How a Japanese Volcano Ruined an Irish Summer

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Irish summers have a certain reputation, so a manuscript telling of “heavy rain and bad weather in the summer and autumn” of 1109 might not seem remarkable – except for the fact that the likely culprit was an eruption thousands of miles away in Japan.

Medieval records reveal that bad weather brought famine and hardship to Europe between the years 1109 and 1111. French monks described how continuous and excessive rainfall during the summer and autumn of 1109 “drowned the crops, the barrenness of the earth cried aloud, and the grape harvest was an almost total failure”.

While the French were mourning the loss of a season’s wine, in Ireland “fastings and abstinence were observed and alms given to God” so the “heavy rain and bad weather in the summer and autumn might be dispelled”. That’s according to the Annals of Inishfallen. Poor conditions were also recorded in Germany, Belgium, Northern Spain and Britain.

And apart from the constant rain, it was also much cooler than usual. Scientists have figured out that the summer of 1109 was one of the coolest in the past 1500 years. The likely cause was a dust veil hanging over Europe, formed by volcanic particles thrown high up into the stratosphere.

Poor weather conditions caused crop shortages and rising food prices, according to sources written at the time. In France, for example, wheat prices doubled between the autumn of 1108 and the summer of 1109. According to one source, “terrible famine decimated human beings everywhere”. Similar conditions were felt throughout Europe, including Ireland.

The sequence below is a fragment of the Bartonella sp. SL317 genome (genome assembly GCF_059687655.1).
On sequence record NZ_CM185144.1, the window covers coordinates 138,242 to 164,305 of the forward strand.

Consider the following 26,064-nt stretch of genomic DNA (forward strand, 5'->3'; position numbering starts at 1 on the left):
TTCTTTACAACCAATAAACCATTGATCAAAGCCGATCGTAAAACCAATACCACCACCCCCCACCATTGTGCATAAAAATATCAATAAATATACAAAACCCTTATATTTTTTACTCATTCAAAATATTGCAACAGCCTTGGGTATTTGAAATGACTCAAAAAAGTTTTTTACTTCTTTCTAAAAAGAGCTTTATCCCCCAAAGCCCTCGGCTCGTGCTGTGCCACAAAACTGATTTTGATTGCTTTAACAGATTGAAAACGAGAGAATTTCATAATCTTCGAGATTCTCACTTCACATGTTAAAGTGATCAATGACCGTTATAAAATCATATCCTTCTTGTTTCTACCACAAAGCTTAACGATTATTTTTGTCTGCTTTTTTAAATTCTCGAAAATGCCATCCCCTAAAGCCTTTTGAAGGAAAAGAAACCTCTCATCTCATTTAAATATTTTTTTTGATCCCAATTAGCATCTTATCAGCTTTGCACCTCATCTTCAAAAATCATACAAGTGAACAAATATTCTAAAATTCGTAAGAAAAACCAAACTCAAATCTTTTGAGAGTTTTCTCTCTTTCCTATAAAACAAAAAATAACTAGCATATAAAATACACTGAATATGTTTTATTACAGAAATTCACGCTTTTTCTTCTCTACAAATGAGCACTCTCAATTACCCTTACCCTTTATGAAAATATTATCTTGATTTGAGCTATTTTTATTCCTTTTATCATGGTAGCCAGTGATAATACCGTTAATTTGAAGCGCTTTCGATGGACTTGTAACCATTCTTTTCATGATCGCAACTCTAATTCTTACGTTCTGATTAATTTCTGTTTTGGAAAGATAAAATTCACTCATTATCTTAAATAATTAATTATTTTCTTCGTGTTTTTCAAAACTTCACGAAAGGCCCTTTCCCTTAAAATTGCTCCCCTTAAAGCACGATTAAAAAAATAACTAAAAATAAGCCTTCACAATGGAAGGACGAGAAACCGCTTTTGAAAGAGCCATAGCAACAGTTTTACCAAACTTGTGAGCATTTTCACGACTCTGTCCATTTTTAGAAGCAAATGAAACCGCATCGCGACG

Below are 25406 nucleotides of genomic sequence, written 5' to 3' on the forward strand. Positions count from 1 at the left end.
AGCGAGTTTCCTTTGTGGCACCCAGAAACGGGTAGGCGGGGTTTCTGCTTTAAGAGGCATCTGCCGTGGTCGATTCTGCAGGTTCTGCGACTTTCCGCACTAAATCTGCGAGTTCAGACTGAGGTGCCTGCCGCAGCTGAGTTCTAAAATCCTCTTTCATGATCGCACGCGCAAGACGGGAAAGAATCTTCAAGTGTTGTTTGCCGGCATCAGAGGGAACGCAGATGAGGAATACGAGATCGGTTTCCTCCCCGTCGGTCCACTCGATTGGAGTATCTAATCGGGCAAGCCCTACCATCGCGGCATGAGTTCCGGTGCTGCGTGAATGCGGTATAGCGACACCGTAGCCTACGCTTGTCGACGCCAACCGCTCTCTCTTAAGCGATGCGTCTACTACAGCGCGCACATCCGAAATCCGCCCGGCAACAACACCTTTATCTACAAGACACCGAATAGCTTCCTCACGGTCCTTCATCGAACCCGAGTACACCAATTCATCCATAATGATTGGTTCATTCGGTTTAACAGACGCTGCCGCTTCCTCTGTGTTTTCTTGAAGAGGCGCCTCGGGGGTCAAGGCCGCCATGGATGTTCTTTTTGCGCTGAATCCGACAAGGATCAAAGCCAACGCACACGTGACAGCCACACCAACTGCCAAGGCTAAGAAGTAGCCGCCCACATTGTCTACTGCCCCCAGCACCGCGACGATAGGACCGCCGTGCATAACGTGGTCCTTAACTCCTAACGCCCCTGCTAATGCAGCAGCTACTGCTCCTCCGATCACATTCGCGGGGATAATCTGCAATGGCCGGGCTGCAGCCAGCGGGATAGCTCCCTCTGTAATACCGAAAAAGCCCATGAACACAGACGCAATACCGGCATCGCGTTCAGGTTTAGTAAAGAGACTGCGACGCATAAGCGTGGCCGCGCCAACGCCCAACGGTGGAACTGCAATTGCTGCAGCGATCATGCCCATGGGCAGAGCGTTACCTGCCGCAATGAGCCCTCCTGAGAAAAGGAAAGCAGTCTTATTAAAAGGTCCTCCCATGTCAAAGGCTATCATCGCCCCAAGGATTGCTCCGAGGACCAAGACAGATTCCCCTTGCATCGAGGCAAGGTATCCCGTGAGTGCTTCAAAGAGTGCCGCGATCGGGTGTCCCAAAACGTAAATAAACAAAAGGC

Piecing the Story Together

Scientists combined information from medieval manuscripts with records from tree-rings and ice cores to paint a picture of massive volcanic activity during these years. It’s known that Mount Asama in Japan erupted in the autumn of 1108 because a Japanese courtier called Fujiwara no Munetada recorded it in his diary. He wrote:

“On August 29, there was a fire at the top of the volcano, a thick layer of ash in the governor’s garden, everywhere the fields and the rice fields are rendered unfit for cultivation. We never saw that in the country. It is a very strange and rare thing.”

But scientists believe Mount Asama alone wasn’t responsible for the impact on Europe. They think several large eruptions occurred within a short space of time. At least one was in the Northern hemisphere, with another in the Southern hemisphere or near the equator.

Another vital piece of evidence helped scientists to piece the story together. It was an eyewitness account of an exceptionally dark lunar eclipse in May 1110.  The darkest total lunar eclipses of the last 400 years have all been linked to volcanic activity. This is because volcanic dust affects the brightness of the eclipsed moon.

According to the Anglo-Saxon Peterborough Chronicle,On the fifth night in the month of May appeared the moon shining bright in the evening, and afterwards by little and little its light diminished, so that, as soon as night came, it was so completely extinguished withal, that neither light, nor orb, nor anything at all of it was seen.

So, if you’re tempted to complain about the Irish summer, look on the bright side. At least we don’t have to contend with a volcanic dust cloud making it worse. Fingers crossed the weather gods smile kindly on us in 2020.

 

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